We combined radiotelemetry, plasma metabolite analyses, and macro-invertebrate prey sampling to investigate variation in putative fattening rates (estimated as plasma triglyceride levels) at the flyway scale in Western Sandpipers (Calidris mauri) migrating between Punta Banda, Mexico (31??N), and Hartney Bay, Alaska (60??N), a distance of 4,240 km. Birds were caught at a wintering site (San Francisco Bay) and eight stopover sites along this Pacific Flyway. Body mass was higher in females than in males at six sites, but variation was not correlated with latitude for either sex, and the relationship of change in mass by date within sites was uninformative with regard to possible latitudinal variation in fattening rates. At San Francisco Bay, triglyceride levels were higher in the spring than in the winter. Mean plasma triglyceride varied among stopover sites, and there was a significant linear trend of increasing triglyceride levels with latitude as birds migrated north. At San Francisco Bay, length of stay was negatively related to triglyceride levels. However, plasma triglyceride levels at wintering or initial stopover sites (San Francisco and Punta Banda) did not predict individual variation in subsequent rates of travel during migration. We found no significant relationship between triglyceride levels and prey biomass at different stopover sites, which suggests that the latitudinal pattern is not explained by latitudinal changes in food availability. Rather, we suggest that differences in physiology of migratory birds at southern versus northern stopover sites or behavioral differences may allow birds to sustain higher fattening rates closer to the breeding grounds. ?? The American Ornithologists' Union, 2007.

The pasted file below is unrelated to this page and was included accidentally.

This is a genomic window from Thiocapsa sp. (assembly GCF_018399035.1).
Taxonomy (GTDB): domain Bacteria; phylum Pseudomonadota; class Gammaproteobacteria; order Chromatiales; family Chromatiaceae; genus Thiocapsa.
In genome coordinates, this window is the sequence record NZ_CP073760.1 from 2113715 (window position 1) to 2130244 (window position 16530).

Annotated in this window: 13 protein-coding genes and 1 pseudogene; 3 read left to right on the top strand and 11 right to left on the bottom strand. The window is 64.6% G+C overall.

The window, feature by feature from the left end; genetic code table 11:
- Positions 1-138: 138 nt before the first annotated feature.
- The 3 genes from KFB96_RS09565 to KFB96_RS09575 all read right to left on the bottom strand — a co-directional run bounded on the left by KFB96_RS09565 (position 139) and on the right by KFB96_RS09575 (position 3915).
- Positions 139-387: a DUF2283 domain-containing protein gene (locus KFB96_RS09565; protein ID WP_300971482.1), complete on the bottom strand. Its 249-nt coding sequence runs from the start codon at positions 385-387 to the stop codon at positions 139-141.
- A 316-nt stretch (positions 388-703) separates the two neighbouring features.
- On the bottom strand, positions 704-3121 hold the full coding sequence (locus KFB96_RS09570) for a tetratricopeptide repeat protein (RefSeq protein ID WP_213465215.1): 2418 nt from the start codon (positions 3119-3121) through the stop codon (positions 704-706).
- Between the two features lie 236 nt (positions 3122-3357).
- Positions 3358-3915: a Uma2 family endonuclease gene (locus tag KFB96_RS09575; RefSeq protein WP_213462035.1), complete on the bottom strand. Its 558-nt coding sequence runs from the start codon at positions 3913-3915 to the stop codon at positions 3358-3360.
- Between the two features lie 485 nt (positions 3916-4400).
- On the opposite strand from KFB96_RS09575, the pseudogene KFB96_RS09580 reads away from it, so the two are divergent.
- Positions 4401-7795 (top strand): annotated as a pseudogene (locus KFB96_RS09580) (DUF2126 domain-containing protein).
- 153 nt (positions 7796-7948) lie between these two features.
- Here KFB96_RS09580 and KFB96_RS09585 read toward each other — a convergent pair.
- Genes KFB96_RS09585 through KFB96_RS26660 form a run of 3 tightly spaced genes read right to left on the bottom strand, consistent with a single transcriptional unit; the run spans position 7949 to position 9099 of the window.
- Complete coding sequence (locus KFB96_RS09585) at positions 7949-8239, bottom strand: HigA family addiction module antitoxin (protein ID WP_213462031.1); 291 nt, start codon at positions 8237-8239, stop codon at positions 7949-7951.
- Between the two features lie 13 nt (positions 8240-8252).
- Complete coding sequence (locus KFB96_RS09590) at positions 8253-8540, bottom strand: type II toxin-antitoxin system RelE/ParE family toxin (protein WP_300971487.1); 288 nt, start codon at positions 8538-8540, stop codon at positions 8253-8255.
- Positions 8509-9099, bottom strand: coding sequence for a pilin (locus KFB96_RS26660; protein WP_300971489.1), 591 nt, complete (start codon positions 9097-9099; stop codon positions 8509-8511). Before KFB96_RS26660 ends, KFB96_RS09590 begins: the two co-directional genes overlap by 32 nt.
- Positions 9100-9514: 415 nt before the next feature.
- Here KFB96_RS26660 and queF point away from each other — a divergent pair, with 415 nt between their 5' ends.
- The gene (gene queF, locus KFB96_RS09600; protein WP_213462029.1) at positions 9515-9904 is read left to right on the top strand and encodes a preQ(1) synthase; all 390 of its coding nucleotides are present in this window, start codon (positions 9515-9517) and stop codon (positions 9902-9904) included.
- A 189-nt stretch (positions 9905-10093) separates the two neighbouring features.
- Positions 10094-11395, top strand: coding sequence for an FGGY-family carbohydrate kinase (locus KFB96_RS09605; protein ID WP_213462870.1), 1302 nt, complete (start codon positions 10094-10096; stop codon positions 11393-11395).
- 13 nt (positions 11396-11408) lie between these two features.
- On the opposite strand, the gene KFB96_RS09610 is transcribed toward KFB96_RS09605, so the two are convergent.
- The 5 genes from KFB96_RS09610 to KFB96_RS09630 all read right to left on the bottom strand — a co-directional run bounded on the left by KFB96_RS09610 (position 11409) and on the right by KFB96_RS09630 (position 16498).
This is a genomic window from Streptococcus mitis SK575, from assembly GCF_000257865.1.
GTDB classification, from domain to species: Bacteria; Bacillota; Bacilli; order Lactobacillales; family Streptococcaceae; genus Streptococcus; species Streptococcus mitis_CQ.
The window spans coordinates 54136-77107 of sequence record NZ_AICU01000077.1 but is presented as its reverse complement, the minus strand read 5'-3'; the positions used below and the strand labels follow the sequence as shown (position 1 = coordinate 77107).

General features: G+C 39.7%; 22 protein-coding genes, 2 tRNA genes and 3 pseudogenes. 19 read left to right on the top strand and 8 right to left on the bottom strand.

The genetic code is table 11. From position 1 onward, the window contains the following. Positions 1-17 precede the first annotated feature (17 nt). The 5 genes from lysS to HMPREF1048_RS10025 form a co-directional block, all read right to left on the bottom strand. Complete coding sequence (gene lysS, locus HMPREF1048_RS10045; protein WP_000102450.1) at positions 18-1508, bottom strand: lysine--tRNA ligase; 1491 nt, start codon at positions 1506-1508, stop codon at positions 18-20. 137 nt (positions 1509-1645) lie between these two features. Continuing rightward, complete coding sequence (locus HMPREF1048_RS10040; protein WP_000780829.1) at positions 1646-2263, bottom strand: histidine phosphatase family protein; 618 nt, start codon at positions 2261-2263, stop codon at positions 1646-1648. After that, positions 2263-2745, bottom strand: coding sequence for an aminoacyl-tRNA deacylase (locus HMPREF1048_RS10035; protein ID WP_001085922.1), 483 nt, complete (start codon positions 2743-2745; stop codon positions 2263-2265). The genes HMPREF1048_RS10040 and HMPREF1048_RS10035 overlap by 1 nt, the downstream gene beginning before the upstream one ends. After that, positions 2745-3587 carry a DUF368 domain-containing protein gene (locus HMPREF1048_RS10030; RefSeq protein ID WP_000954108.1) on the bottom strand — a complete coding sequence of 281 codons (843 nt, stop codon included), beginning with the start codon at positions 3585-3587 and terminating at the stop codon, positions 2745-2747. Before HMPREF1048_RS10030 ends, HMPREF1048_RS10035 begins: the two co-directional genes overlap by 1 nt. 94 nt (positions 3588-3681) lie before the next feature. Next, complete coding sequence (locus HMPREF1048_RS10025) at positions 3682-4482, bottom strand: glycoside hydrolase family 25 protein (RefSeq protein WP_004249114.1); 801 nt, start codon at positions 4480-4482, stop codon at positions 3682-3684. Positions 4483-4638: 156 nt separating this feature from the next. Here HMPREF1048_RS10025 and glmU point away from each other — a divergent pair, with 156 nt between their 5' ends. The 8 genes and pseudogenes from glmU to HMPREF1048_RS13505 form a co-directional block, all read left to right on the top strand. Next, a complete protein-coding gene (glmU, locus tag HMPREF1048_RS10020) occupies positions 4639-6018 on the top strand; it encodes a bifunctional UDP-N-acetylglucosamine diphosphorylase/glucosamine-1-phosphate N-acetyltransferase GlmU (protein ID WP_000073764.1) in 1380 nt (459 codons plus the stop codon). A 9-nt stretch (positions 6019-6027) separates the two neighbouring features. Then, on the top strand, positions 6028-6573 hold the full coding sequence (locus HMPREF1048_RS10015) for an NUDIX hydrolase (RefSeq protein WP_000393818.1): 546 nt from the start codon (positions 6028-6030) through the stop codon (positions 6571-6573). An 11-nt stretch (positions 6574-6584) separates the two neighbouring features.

Additional publication details
Flyway-scale variation in plasma triglyceride levels as an index of refueling rate in spring-migrating western sandpipers (Calidris mauri)